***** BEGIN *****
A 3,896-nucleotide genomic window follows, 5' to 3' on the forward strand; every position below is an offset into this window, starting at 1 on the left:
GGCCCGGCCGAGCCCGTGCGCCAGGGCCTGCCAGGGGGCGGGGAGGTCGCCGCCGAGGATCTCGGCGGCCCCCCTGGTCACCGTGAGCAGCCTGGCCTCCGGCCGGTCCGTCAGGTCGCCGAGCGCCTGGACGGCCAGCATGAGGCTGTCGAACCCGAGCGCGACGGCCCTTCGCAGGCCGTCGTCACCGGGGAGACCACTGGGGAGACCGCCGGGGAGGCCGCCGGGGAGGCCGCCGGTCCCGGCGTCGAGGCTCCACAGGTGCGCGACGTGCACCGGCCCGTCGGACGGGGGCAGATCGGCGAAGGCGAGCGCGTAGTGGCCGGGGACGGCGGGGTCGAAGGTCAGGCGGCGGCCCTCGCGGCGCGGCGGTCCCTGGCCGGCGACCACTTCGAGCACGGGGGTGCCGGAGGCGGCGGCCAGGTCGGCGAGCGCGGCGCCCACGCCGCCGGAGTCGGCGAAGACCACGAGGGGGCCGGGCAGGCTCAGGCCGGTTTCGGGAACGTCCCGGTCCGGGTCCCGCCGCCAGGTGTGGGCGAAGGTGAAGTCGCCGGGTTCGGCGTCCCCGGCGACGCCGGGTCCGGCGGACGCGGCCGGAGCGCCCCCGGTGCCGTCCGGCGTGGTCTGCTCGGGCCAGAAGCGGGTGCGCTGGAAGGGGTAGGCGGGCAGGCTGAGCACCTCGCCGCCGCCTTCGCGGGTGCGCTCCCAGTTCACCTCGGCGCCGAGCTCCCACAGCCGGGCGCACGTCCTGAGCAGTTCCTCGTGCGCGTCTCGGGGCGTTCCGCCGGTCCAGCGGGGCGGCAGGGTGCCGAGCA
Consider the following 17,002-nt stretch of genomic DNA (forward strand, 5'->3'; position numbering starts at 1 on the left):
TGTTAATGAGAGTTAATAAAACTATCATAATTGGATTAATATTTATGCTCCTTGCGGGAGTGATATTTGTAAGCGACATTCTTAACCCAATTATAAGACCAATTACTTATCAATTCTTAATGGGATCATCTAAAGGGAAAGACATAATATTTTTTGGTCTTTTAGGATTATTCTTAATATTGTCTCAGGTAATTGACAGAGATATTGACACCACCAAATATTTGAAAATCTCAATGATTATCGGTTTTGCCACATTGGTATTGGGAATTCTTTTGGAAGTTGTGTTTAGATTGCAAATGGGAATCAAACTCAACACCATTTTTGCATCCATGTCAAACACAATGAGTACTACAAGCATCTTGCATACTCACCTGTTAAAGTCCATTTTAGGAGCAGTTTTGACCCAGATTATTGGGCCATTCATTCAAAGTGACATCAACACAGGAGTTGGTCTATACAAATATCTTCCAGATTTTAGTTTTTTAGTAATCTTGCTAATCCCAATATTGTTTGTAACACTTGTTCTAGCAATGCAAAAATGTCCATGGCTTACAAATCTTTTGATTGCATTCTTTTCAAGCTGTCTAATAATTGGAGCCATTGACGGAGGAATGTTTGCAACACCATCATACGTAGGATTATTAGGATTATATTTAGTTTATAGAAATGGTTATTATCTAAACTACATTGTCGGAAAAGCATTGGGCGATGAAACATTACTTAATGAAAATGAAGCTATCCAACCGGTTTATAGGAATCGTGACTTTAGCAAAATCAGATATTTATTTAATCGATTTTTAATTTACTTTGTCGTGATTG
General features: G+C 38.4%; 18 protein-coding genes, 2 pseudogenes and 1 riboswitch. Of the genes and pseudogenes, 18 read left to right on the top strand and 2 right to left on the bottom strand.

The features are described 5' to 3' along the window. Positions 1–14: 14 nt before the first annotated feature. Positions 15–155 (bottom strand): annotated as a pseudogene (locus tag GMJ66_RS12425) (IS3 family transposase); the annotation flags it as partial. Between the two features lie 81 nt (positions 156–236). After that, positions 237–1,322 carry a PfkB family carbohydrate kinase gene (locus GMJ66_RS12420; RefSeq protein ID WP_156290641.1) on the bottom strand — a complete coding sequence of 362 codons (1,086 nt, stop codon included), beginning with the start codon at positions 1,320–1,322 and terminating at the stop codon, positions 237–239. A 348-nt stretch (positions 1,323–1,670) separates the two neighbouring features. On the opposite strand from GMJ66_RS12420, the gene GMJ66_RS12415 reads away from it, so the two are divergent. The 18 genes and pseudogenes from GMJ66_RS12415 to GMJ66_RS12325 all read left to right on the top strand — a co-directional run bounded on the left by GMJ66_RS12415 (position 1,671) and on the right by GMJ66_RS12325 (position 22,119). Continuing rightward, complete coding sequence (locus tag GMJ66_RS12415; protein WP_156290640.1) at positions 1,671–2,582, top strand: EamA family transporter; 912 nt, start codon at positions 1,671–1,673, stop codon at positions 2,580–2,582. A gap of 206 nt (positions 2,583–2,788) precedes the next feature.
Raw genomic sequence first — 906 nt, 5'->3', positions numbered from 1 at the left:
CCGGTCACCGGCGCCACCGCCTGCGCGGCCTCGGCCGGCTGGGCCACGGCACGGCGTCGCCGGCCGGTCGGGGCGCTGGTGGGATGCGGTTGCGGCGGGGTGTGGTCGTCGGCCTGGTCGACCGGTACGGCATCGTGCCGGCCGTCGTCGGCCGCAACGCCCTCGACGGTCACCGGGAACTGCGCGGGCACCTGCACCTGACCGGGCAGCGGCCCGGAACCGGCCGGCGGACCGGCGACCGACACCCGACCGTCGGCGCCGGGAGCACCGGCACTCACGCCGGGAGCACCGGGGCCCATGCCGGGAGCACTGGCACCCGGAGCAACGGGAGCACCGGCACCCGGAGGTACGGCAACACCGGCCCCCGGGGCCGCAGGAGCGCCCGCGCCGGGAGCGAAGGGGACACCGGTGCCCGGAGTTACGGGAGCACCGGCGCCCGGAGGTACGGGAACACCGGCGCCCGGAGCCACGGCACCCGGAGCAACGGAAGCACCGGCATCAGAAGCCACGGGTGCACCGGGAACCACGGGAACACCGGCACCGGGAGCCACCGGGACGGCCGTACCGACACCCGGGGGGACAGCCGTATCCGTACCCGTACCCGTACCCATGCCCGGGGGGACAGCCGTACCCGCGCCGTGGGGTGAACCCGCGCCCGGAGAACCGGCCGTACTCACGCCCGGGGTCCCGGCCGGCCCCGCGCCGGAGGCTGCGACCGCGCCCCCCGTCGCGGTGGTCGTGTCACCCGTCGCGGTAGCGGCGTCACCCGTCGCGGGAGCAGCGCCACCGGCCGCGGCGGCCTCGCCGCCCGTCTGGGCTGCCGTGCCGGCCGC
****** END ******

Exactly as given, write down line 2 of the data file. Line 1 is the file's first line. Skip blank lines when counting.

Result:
GGCCCGGCCGAGCCCGTGCGCCAGGGCCTGCCAGGGGGCGGGGAGGTCGCCGCCGAGGATCTCGGCGGCCCCCCTGGTCACCGTGAGCAGCCTGGCCTCCGGCCGGTCCGTCAGGTCGCCGAGCGCCTGGACGGCCAGCATGAGGCTGTCGAACCCGAGCGCGACGGCCCTTCGCAGGCCGTCGTCACCGGGGAGACCACTGGGGAGACCGCCGGGGAGGCCGCCGGGGAGGCCGCCGGTCCCGGCGTCGAGGCTCCACAGGTGCGCGACGTGCACCGGCCCGTCGGACGGGGGCAGATCGGCGAAGGCGAGCGCGTAGTGGCCGGGGACGGCGGGGTCGAAGGTCAGGCGGCGGCCCTCGCGGCGCGGCGGTCCCTGGCCGGCGACCACTTCGAGCACGGGGGTGCCGGAGGCGGCGGCCAGGTCGGCGAGCGCGGCGCCCACGCCGCCGGAGTCGGCGAAGACCACGAGGGGGCCGGGCAGGCTCAGGCCGGTTTCGGGAACGTCCCGGTCCGGGTCCCGCCGCCAGGTGTGGGCGAAGGTGAAGTCGCCGGGTTCGGCGTCCCCGGCGACGCCGGGTCCGGCGGACGCGGCCGGAGCGCCCCCGGTGCCGTCCGGCGTGGTCTGCTCGGGCCAGAAGCGGGTGCGCTGGAAGGGGTAGGCGGGCAGGCTGAGCACCTCGCCGCCGCCTTCGCGGGTGCGCTCCCAGTTCACCTCGGCGCCGAGCTCCCACAGCCGGGCGCACGTCCTGAGCAGTTCCTCGTGCGCGTCTCGGGGCGTTCCGCCGGTCCAGCGGGGCGGCAGGGTGCCGAGCA